Siphoning is one of the necessary evils for homebrewers. Unless you are fortunate enough to have a large RIMS/HERMS brewing system with wort pumps and conical fermenters, and pumps for transferring between fermenters, you have probably had to siphon your beer at some point. We siphon to move wort to the fermenter, we siphon to transfer beer to a secondary, we siphon finished beer to a bottling bucket or keg. This leaves the trub or sediment behind, but siphons can be a challenge to work with.
The big risk here is oxygen – which is an enemy of finished beer. Oxygen in large quantities will rapidly spoil your beer, but even in smaller quantities it will destroy long term flavor stability and also contribute to chill haze and clarity problems.
Siphoning the Old Fashioned Way
A siphon is an ancient device that uses gravity to transfer liquid from one vessel to another. As long as the liquid level in the destination is lower than the source, it will transfer the liquid until you run dry. The first challenge is that you have to “prime” the transfer tube with some water or wort in order to get the flow started. The second is that you need to prevent the siphon from getting plugged up with trub and sediment, which is an issue both after the boil and after fermentation.
When I started brewing, most of use primed a siphon by filling the hose with some sterile water, and clamping or plugging one end. The clamp was then released once we had both ends positioned, and it would siphon away. The problem with this approach was the difficulty of filling the siphon without contaminating it, and keeping it full while positioning the two vessels. It was not an ideal solution.
The Siphon Cap
In the early 1990’s several companies introduced a cap for carboys that sealed the top of the carboy off but had two holes. One hole was carefully sized to match an average siphoning wand, and you actually blew/sucked air through the other hole to create a vacuum (or overpressure) that would initiate the transfer.
This was a slight improvement over the old manual method of priming with water, but you ran the risk of introducing air (or germs) from your mouth into the beer. Again, not an ideal solution.
Many brewing stores now have a device commonly called the “auto siphon” for sale. These are made from two tubes. The outer tube has a one way valve on it near the bottom and sits in the wort you are moving, and an inner tube has a seal that lets it act as a piston. The hose is attached to the inner tube. To operate it you pump the inner tube slowly which brings wort into the tubes on the upstroke, and forces it into your siphon tube on the downstroke.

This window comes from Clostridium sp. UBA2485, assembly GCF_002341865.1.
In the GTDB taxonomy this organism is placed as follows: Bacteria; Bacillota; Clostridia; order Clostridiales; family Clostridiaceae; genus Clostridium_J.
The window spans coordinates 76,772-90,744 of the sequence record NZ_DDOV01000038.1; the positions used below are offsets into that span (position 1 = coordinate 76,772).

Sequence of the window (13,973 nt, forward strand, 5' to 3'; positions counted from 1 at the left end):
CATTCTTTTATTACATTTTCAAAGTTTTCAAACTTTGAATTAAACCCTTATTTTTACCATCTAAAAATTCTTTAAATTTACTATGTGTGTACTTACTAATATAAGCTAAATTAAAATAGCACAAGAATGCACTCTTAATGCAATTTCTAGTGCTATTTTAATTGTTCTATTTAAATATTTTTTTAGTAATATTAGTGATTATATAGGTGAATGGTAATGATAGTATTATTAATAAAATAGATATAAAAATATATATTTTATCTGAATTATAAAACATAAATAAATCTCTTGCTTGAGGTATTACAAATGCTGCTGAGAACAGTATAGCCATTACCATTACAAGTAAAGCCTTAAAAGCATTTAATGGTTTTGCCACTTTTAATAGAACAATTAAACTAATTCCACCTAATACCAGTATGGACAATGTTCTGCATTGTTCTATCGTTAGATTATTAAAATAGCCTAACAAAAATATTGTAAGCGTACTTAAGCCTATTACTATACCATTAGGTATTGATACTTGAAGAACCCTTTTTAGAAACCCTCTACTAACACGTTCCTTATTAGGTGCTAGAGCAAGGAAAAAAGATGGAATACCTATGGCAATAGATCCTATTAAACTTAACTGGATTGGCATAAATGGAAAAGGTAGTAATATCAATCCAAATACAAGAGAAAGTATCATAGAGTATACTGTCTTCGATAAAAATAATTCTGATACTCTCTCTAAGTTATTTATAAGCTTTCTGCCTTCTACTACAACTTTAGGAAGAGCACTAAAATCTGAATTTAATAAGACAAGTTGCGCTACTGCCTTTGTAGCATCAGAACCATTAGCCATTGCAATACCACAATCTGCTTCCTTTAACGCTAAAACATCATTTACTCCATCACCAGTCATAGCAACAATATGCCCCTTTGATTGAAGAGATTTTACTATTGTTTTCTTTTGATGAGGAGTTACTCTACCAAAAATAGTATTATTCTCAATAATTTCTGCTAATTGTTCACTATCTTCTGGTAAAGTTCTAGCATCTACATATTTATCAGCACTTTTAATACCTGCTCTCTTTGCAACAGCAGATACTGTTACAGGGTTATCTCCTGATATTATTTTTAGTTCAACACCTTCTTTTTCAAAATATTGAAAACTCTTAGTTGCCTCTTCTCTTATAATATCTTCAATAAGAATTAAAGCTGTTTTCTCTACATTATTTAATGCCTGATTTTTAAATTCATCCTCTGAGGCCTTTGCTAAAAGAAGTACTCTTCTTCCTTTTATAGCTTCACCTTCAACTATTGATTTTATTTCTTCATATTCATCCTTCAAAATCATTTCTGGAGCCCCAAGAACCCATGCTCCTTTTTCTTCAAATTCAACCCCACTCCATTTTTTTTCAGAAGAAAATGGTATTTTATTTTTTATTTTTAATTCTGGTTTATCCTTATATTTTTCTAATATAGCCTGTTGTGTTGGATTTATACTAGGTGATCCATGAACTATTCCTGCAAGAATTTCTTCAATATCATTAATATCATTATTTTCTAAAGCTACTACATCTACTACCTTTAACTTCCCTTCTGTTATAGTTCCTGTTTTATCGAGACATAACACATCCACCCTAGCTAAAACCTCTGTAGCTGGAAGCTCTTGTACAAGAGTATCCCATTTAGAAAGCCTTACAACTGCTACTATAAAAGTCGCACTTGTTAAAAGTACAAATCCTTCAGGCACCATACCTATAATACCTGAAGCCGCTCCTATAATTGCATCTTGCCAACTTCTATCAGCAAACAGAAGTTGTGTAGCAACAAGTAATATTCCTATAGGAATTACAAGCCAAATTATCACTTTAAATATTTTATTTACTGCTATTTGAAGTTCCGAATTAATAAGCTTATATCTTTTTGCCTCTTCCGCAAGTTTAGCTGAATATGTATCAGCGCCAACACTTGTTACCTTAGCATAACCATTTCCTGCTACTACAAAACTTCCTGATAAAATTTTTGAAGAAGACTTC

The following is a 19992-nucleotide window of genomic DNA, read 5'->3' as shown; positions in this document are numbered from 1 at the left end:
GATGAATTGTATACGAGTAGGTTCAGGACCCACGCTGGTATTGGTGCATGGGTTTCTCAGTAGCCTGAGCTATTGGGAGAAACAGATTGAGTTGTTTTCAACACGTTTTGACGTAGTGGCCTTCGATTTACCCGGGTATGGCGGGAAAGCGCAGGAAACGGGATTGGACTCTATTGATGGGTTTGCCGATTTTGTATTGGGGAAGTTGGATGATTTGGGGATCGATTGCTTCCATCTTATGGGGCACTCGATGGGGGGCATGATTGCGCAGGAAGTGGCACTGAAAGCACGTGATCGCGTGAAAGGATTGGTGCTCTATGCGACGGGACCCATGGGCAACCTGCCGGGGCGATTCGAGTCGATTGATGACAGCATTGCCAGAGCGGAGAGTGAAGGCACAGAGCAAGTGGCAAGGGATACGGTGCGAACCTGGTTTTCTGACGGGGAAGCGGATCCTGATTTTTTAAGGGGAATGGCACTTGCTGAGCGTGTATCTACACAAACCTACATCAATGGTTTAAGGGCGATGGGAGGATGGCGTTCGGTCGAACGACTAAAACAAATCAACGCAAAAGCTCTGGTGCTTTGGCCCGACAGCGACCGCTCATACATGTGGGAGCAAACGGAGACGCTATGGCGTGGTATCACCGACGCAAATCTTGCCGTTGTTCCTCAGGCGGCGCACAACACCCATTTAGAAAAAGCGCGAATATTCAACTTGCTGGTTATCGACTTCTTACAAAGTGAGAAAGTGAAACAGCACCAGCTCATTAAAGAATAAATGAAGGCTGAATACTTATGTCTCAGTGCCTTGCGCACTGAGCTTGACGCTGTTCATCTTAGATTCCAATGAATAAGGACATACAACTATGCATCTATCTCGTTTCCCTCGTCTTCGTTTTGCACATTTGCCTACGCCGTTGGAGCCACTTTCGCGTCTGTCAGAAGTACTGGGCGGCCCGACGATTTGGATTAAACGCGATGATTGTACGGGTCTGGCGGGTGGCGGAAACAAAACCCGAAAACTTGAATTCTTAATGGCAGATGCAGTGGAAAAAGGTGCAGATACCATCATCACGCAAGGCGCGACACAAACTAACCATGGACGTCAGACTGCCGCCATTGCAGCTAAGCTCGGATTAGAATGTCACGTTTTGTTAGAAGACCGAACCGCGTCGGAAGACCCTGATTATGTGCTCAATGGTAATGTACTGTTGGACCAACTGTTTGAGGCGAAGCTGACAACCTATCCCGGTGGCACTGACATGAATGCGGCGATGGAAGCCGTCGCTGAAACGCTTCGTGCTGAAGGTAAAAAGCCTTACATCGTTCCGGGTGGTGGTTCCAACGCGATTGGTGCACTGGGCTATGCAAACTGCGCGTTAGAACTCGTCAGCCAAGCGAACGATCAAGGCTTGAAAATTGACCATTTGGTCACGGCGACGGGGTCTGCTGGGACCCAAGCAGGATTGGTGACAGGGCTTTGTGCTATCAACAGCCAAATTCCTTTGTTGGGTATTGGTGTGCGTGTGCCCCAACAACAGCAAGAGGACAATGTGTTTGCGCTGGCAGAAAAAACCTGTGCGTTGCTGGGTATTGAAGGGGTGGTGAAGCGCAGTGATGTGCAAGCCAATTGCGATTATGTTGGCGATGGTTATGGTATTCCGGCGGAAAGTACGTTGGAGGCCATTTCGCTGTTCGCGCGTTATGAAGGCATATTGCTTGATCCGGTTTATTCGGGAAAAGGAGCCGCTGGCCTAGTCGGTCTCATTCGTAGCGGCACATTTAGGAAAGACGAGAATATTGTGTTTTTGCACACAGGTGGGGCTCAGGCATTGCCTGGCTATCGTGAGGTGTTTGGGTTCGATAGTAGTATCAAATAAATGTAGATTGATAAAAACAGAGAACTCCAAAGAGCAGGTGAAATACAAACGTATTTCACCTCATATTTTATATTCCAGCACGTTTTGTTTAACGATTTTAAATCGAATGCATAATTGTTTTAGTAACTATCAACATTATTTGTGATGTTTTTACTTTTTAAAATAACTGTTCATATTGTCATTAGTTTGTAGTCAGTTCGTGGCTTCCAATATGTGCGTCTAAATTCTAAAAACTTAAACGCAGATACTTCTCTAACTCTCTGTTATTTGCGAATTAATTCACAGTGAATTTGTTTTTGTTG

With just a few pumps you can get the siphon primed and the wort moving easily, so this seems to be the best of both worlds. However, I’ve had problems with the seal on several of these devices. If you have even a slightly poor seal between the inner and outer tube, that seal will let air in. Once the siphon gets going it can be even worse since the siphon acts under a vacuum – drawing in more air as it goes. This will show up as bubbling in the siphon – and can be a real problem as you certainly don’t want to contaminate your finished beer with air.
A workaround is to add some sterile water to the outer tube outside of the gap – so if your seal leaks it will draw in sterile water instead of air. However, this takes us almost full circle back to the “old fashioned” method since I now need to prime my siphon with sterile water before starting, and also you need to worry about the water in the auto siphon as you pump it for priming.
Minimizing Trub/Sediment Ingestion
The other problem with siphons is that it can be hard to separate the wort from the trub. Earlier in my brewing career I obsessed with minimizing the amount of trub from the boiler and sediment in the fermenter. I used to attach cloth to the bottom of the siphon wands to try to filter out the sediment.
Lately I’ve realized that if I’m careful with the wand when transferring, not that much really comes over. So I’ve given up my cheese-cloth filters and simply try to keep the siphon wand above the sediment as long as possible, and tip the vessel at the end to avoid sucking up too much trub. Also I try really hard not to disturb the sediment when transferring.
A Better Siphoning Option?
So I’ve come to the end of my rant on siphons. Moving to a conical fermenter has helped, at least with fermentation transfers because I can separate the wort from the sediment before transferring, and also don’t need to use a siphon to transfer the wort. Today I still use the auto siphon if needed, but do add some sterile water first as insurance against leaks. Its not ideal, but I like the ease of use of the auto-siphon, and I’ve found a few of them that seal pretty well and don’t leak much.